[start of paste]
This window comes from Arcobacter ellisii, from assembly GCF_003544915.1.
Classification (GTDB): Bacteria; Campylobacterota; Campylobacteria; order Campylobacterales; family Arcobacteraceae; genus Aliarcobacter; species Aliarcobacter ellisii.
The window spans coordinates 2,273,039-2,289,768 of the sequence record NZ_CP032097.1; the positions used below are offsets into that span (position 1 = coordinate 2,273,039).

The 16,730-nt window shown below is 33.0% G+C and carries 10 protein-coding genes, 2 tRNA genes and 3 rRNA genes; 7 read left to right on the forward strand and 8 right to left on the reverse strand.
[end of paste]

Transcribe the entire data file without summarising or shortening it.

This window comes from Arcobacter ellisii, from assembly GCF_003544915.1.
Classification (GTDB): Bacteria; Campylobacterota; Campylobacteria; order Campylobacterales; family Arcobacteraceae; genus Aliarcobacter; species Aliarcobacter ellisii.
The window spans coordinates 2,273,039-2,289,768 of the sequence record NZ_CP032097.1; the positions used below are offsets into that span (position 1 = coordinate 2,273,039).

The 16,730-nt window shown below is 33.0% G+C and carries 10 protein-coding genes, 2 tRNA genes and 3 rRNA genes; 7 read left to right on the forward strand and 8 right to left on the reverse strand.